And we just felt like that’s nonsense, and it’s so unfair and it’s such a waste of his abilities and talents. So watching the process crush the spirit out of him, we just thought… Very young people, very naive, no idea what we were doing, but we thought, “Well, let’s just jump in and see if we can have an impact.” And that was really the start of Fighting Chance and our social enterprises and then higher up a bit later on. Yeah.
Kristine: Well it’s an amazing organization and Lisa and I are at the same position at the moment, both our boys are 21 and they’re in a day program and we feel the same, like, “Is this all there is for them? And do we just leave them there, or is there potential for them to be somewhere else?” I was going to ask you, what are the challenges that you’re facing when you’re going… So explain to us what Fighting Chance is, what do you do there?
Laura O’Reilly: Right. Sure. So Fighting Chance, very much facing Shane’s experience, Fighting Chance’s, I guess, vision, is a world in which people with disability are fully included. That’s the vision, that’s really straightforward, right? Shane had every right to work and contribute to the economy, to be participating in society, to be living independently. That was a whole nother thing, which we can talk about a bit later. And we just saw society was like, “Nope, Nope, Nope. You can’t, this is a little box for you, that’s it.” And we just, like I said, saw how crushing that was for him.
So Fighting Chance’s mission is about creating an Australia, a world in which people are fully included. The way that we actually achieve our mission or we work towards our mission, is by creating social businesses. I believe really passionately that people with disability don’t need charity or benevolent niceness. People need an opportunity. People need to go, and it’s businesses that create that. So we work through business.
So what Fighting Chance does, is we identify a problem. So that might be a lack of employment opportunities. “Great, there’s a problem. Let’s create a business that will trade, earn its own money, earn its own revenue, but trade in order to solve that problem.” And what Fighting Chance does, is we incubate that little fledgling idea, grow it up, support it, and hopefully get to the point that, a little bit like a child leaving home, that our social businesses that we start under the Fighting Chance umbrella eventually get to the point that they, you’re good to go, you’re really well set-up, functioning business, solving a problem in the community. You go and succeed, and meanwhile, we go back to the drawing board of like, “What’s the next problem?”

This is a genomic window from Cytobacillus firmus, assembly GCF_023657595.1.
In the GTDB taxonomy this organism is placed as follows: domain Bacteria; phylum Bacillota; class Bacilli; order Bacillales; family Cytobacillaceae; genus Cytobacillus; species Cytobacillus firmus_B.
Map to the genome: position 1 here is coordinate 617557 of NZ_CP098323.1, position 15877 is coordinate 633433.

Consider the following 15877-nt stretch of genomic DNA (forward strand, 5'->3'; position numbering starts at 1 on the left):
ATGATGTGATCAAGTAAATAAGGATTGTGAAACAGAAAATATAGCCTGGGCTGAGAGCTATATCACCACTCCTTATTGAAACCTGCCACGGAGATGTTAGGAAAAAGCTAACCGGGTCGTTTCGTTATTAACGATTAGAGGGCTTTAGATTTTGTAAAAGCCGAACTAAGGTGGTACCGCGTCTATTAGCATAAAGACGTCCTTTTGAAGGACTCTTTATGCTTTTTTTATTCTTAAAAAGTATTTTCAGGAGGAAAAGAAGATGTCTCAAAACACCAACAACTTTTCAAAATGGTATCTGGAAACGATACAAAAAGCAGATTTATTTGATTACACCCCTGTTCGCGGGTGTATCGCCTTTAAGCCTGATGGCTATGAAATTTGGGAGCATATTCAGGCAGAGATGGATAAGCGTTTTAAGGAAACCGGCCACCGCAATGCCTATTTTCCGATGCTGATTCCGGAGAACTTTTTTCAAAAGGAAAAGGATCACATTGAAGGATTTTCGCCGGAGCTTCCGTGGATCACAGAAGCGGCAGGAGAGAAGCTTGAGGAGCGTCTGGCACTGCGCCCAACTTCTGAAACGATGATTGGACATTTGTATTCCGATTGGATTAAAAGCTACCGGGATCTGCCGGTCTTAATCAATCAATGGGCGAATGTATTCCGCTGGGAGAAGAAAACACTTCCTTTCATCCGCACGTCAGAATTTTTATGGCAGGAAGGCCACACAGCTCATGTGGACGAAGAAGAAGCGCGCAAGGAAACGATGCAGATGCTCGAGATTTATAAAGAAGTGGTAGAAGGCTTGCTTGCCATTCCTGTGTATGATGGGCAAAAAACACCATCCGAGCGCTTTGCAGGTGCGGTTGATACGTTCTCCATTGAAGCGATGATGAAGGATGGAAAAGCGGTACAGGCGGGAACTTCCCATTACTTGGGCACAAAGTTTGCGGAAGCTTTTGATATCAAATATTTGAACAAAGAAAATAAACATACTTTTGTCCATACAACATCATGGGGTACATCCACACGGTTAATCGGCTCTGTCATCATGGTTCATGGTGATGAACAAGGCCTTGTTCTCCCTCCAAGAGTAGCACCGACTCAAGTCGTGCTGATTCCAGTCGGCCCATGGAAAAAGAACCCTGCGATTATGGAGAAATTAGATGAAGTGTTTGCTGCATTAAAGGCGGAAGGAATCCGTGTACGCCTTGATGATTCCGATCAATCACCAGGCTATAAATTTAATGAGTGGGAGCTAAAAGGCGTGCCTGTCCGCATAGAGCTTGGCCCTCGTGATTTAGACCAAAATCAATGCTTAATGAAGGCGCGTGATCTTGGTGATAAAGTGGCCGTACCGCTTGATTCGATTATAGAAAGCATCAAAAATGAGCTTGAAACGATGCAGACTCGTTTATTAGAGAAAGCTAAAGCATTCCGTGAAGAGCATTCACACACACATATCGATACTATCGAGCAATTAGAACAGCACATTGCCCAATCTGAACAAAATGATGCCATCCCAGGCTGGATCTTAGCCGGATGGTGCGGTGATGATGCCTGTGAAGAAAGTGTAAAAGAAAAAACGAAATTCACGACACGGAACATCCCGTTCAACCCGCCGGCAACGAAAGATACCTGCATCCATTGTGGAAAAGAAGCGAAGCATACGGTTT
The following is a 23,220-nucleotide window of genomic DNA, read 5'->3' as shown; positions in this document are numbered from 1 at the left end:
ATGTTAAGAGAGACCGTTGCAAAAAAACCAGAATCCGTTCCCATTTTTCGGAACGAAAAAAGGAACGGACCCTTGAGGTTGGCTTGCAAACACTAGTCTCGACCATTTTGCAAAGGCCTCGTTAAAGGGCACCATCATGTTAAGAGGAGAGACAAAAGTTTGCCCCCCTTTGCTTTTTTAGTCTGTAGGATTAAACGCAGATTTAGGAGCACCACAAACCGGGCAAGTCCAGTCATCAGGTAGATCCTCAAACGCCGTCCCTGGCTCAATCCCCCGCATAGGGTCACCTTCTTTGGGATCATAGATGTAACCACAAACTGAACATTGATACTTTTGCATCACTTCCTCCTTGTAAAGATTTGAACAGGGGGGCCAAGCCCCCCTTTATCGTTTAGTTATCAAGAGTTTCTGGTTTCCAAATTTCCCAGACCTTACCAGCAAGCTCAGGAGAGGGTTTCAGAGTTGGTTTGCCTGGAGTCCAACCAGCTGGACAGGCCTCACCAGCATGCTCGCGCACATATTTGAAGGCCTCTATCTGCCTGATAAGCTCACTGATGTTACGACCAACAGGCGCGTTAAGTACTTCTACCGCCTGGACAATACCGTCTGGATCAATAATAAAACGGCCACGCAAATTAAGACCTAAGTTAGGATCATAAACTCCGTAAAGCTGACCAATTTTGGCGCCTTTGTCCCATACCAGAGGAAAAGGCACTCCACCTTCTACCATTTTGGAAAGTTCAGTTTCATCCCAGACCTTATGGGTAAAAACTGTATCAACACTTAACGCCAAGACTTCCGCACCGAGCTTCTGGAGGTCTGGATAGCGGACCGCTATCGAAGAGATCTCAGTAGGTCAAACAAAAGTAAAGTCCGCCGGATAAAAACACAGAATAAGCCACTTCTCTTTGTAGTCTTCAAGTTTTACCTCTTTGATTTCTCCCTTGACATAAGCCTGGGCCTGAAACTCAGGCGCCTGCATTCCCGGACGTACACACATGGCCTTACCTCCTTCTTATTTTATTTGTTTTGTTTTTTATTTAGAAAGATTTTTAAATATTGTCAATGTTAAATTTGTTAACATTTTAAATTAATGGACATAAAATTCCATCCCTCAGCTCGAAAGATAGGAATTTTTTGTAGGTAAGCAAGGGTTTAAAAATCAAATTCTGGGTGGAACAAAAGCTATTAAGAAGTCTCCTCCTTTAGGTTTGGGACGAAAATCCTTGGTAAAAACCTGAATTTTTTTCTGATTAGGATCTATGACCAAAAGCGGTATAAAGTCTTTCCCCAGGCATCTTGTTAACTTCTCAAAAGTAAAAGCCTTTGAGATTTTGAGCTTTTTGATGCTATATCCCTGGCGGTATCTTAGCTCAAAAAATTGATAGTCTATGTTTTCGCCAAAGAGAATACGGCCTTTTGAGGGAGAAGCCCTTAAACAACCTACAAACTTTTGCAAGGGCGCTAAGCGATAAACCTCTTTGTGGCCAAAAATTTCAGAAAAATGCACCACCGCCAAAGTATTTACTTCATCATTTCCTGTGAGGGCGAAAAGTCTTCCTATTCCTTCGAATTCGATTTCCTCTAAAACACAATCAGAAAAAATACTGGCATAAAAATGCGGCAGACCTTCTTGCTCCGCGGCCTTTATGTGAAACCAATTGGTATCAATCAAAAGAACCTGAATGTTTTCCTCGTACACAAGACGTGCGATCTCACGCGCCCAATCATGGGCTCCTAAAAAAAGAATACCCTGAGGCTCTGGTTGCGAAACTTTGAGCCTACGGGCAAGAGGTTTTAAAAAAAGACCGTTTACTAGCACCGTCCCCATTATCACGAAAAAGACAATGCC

So I guess it’s an incubator, I guess, of social businesses that move the dial. So to date, we’ve started four social businesses, Avenue and Jigsaw being, I guess, the most established, I would call them teenagers, in the baby to adult analogy. Jigsaw’s is probably, which we’ve just opened in Melbourne actually, is the most well developed and is fairly close to being spun out on its own, Avenue the second. And then we’ve got two little baby social enterprises, our accommodation business is just getting some traction, and then we’ve got a life planning, social enterprise called Brady, which is very much in development.
I guess maybe if we talk again in three years time, all of those will be out the door and there’ll be another four on the table. It really is sort of a conveyor belt of ideas and businesses, but critically businesses that create a new opportunity or an opportunity for inclusion for the community. That’s what we do.
Lisa: I think that any parents particularly if you’re leaving school, or contemplating their child leaving that education setting, whatever that is-
Laura O’Reilly: Yes.
Lisa: … having an idea of the capability of their child to go to whatever setting it is, how do you know their potential? And it might sound a dumb question to ask for somebody who’s done these amazing things and saw that potential in your brother, but sometimes you’re really protective when you’re a parent. How do you see it? What would you tell parents to look for?